Do Human and Social Capital Protect Young African American Mothers from Depression Associated with Ethnic Discrimination and Violence Exposure?

Amy Lewin, Stephanie J. Mitchell, Andrew Rasmussen, Kathy Sanders-Phillips, Jill G Joseph

Research output: Contribution to journalArticle

16 Scopus citations


Young minority mothers are particularly vulnerable to depression associated with community-level or contextual stressors such as violence exposure and ethnic discrimination. This study explores whether human and social capital act as buffers of the associations between such stressors and maternal depression. Among a sample of 230 urban, African American mothers, who were teenagers when their preschool-age children were born, both being a victim of violence and experiencing ethnic discrimination predicted increased depressive symptoms, and higher educational attainment predicted fewer symptoms. Ethnic identity moderated the association between witnessed violence and maternal depression, and community cohesion moderated the association between ethnic discrimination and depression. Social support protected against depressive symptoms associated with witnessed violence but seemingly exacerbated depression associated with victimization. The specific roles that forms of human and social capital play in moderating the effects of contextual stressors suggest the need for nuanced programmatic efforts to reduce maternal depression among young African American mothers living in violence-prone, urban neighborhoods.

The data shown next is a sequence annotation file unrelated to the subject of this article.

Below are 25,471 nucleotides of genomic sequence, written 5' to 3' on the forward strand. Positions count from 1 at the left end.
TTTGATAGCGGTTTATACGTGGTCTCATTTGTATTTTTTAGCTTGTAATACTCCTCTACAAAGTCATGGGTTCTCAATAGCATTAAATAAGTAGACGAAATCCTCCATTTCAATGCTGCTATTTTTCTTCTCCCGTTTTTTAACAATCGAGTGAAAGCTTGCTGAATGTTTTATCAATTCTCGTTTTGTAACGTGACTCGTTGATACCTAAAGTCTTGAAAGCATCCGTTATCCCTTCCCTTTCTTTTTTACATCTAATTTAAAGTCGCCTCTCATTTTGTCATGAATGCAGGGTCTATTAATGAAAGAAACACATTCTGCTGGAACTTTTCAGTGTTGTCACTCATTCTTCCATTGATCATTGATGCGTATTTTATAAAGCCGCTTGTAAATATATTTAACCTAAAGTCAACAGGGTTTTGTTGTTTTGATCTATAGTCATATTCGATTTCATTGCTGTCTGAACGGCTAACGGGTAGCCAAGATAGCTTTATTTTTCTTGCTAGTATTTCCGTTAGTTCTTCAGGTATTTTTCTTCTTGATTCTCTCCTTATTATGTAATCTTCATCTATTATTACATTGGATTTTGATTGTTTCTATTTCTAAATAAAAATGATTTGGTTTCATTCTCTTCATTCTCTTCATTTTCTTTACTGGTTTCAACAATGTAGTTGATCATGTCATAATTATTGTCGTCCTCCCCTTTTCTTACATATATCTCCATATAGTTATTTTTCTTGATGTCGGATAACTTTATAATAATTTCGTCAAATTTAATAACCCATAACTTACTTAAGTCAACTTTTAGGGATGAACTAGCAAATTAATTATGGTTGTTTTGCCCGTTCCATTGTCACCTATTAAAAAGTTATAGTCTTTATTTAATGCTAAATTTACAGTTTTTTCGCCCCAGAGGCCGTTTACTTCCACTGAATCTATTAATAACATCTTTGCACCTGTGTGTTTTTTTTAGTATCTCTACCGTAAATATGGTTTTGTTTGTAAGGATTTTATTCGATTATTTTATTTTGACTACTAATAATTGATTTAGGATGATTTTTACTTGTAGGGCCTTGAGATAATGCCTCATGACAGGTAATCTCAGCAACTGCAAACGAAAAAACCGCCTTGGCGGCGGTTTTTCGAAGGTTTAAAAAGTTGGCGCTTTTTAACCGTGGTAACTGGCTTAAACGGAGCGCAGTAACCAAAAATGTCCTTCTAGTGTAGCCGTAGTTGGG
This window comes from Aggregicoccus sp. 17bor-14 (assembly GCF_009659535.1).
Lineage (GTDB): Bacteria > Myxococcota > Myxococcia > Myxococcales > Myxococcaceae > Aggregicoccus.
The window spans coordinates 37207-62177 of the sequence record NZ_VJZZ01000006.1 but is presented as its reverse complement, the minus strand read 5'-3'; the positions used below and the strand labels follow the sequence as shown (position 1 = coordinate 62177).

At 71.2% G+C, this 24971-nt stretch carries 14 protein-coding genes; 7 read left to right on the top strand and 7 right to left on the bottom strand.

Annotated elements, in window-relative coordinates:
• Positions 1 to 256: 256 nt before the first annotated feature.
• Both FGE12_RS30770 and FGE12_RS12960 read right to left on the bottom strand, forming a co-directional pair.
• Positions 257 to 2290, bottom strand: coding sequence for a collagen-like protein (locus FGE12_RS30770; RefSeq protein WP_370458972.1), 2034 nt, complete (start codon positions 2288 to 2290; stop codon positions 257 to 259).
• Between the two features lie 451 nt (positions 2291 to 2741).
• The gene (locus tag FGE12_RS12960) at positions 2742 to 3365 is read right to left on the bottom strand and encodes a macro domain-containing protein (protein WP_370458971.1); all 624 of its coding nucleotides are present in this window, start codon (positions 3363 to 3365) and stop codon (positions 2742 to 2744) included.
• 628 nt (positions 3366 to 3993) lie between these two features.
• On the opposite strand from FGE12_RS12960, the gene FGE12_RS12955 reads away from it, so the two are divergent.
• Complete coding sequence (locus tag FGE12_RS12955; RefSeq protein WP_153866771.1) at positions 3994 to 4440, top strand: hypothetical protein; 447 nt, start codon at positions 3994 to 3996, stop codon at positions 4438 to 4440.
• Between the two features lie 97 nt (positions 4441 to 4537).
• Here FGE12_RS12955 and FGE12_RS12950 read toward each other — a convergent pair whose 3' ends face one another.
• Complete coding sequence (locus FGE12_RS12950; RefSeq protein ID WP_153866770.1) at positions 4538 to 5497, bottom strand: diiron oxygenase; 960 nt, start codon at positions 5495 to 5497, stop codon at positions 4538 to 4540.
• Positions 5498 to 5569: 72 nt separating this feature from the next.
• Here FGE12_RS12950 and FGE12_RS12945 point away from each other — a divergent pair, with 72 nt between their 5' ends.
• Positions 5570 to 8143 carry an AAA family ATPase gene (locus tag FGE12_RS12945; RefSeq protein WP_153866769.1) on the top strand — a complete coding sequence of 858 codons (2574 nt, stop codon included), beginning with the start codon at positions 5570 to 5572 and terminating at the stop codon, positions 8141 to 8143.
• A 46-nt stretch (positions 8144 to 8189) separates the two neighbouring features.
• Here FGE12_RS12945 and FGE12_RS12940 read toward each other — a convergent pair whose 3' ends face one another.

Original languageEnglish (US)
Pages (from-to)286-310
Number of pages25
JournalJournal of Black Psychology
Issue number3
StatePublished - Aug 2011
Externally publishedYes



  • depression
  • discrimination
  • ethnic identity
  • violence

ASJC Scopus subject areas

  • Applied Psychology
  • Anthropology

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